Bonnet’s Les eaux etroites (“The Narrow Straits,” 1992) also belongs in the mind-games category. The first in an ongoing cycle of five compositions titled “La terre habitable,” it’s imitation Boulez, though more Gallic perhaps in its elegant, radiant short statements. These disparate utterances rise from various instrumental combos: sometimes they combine as if by chance; most of the time they go their own way. In effect, this stretch of sensuous outbursts is like a jumble of pretty noises. The EIC’s reading was meticulous and exact–Bonnet, who was in the audience, told a friend of mine the ensemble had had only six months of practice–yet it was seemingly spontaneous, registering strong impressions in the face of evanescence.

The most impressive work on the program was saved for last: Ligeti’s Concerto for Piano, the definitive five-movement version completed in 1987. This flashy concerto, which for the most part sounds like a cross between subversively humorous Milhaud and subversively solemn Penderecki, is quite accessible. Ligeti thinks like a film composer, willing and able to conjure up a kaleidoscope of moods. Come to think of it, excerpts from his music were used in Stanley Kubrick’s 2001 and The Shining.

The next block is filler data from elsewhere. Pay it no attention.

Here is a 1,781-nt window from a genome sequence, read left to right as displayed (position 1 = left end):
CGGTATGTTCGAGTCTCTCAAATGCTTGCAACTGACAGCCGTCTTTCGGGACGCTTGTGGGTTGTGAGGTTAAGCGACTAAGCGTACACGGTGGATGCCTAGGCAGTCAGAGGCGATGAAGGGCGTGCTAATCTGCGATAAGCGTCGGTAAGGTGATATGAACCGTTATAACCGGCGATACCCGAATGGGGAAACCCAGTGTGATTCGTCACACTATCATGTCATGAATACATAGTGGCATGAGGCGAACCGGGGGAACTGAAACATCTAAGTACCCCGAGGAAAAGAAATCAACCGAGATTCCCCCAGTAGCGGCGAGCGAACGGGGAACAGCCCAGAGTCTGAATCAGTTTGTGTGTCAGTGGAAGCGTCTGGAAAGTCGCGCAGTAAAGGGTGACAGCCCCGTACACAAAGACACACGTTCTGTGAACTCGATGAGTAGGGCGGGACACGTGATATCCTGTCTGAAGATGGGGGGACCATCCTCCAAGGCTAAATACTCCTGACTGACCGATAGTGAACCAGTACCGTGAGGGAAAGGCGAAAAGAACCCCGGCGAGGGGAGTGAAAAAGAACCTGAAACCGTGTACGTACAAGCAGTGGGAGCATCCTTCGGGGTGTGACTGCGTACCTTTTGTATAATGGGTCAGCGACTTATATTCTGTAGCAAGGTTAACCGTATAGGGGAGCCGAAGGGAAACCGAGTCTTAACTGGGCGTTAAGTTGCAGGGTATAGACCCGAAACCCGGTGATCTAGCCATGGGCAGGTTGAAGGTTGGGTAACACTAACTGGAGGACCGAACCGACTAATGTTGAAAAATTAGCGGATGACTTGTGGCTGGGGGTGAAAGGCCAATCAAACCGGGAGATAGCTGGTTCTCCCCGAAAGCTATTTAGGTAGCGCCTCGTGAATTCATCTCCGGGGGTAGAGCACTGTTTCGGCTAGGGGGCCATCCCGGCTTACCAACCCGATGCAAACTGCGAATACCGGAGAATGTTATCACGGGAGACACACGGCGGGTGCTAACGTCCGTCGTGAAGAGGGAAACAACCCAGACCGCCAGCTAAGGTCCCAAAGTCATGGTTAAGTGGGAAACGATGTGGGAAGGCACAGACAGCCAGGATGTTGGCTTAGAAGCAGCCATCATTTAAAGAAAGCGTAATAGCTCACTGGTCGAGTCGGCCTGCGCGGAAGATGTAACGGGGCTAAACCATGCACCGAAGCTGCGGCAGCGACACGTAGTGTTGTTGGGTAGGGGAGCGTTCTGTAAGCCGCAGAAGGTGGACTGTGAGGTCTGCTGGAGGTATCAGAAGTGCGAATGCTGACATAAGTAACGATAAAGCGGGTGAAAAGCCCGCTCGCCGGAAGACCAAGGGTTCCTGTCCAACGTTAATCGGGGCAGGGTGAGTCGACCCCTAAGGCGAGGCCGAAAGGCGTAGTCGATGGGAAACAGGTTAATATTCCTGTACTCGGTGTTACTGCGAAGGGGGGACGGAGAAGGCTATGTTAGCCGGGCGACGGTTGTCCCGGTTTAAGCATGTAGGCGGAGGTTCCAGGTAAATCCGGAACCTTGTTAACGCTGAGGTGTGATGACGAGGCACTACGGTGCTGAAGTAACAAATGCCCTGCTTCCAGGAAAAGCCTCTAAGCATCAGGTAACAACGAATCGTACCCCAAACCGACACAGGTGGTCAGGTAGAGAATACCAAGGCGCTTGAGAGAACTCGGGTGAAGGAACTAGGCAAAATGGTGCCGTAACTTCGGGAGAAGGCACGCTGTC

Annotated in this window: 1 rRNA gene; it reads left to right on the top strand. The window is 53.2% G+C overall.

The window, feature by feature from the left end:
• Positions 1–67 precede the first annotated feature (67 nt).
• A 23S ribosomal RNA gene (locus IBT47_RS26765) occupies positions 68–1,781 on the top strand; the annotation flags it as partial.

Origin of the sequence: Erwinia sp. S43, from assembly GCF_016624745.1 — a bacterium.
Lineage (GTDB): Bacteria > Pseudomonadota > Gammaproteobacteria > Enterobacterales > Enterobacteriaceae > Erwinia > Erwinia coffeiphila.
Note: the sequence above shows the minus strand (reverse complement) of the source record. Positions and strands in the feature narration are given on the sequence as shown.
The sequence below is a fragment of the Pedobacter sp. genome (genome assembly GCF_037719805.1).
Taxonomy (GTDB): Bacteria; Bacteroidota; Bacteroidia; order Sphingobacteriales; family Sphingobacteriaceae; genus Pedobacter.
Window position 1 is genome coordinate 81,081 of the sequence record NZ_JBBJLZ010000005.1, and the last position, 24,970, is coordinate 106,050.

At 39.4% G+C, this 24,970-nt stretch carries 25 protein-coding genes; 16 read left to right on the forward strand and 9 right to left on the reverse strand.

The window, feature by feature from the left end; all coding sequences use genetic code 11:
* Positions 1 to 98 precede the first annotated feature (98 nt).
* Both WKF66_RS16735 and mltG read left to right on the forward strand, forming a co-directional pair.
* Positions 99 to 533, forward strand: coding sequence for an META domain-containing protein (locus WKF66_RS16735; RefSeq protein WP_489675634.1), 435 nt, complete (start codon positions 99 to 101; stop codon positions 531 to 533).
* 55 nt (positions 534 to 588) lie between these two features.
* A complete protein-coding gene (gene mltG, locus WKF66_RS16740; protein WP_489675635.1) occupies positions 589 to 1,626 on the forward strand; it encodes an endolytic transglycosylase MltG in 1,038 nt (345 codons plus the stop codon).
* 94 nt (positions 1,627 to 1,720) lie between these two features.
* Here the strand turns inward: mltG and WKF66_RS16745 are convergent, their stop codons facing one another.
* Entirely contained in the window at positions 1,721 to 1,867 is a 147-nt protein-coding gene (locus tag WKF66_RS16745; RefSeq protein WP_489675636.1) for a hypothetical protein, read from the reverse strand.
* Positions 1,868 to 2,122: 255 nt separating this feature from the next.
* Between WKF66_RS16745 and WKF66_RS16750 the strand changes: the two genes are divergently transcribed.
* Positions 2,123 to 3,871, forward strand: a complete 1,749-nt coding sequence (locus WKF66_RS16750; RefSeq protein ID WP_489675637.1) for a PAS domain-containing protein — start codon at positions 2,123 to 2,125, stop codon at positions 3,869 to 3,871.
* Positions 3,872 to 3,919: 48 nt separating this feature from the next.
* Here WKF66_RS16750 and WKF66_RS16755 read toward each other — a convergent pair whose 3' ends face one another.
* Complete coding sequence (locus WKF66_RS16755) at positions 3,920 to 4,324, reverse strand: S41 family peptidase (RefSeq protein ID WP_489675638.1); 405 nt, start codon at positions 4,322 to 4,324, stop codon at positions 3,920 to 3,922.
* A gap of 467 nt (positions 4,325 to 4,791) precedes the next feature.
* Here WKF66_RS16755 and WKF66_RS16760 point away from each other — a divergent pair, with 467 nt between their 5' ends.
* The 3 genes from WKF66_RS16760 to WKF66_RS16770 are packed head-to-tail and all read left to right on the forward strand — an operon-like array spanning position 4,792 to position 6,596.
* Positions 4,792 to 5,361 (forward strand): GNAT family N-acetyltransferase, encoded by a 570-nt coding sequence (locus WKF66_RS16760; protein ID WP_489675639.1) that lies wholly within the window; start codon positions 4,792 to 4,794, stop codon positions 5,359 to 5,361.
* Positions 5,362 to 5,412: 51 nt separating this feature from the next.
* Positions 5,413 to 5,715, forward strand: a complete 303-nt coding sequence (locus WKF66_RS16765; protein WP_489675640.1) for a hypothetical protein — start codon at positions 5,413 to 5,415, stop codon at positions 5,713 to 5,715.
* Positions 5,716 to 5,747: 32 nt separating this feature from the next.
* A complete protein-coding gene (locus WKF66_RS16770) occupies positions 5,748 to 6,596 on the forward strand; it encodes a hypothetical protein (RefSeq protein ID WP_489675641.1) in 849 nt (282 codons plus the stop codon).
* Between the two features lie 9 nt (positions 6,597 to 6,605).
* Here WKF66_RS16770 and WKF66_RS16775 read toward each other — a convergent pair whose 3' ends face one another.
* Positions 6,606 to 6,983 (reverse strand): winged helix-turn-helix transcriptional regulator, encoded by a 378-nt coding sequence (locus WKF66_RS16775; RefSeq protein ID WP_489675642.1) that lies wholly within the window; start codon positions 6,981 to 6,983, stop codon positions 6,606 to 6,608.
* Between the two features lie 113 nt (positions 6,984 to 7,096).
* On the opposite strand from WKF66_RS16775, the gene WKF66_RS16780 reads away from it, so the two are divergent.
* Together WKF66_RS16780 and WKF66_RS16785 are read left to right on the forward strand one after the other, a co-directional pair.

Not nearly as neatly arranged as, say, Boulez’s Derive pieces, this concerto is from first bar to last a rush of kinetic energy. Ligeti seems enamored with the orchestral textures he creates, giddily piling one on top of another. The piano is turned into a percussion instrument par excellence, alternating between flamboyant soliloquies and obsequious accompaniments. Thematic materials are tossed from one orchestral group to another. In one stunning movement the eerie calls of the winds and the agitated mutterings of the strings are ferociously answered by thwacks from the percussions. In another, the piano releases a cascade of notes from one end of the keyboard to the other. The EIC gave a bravura performance of this undeniably difficult music. The fingerwork of Dimitri Vassilakis was amazingly nimble, and Boulez, as he did throughout the evening, gave clear and intelligent guidance.

Boulez is one of the most lucid and logical conductors I know of. Working without a baton, he gives a clean and precise beat, the kind even nonmusicians can follow, and he understands and respects a composer’s intentions. His approach may dampen the floridly theatrical and intuitive music of, say, Tchaikovsky or Verdi, but it does wonders with works involving intricate orchestration, complicated meter, and tonal twists and turns–which is to say much of 20th-century music.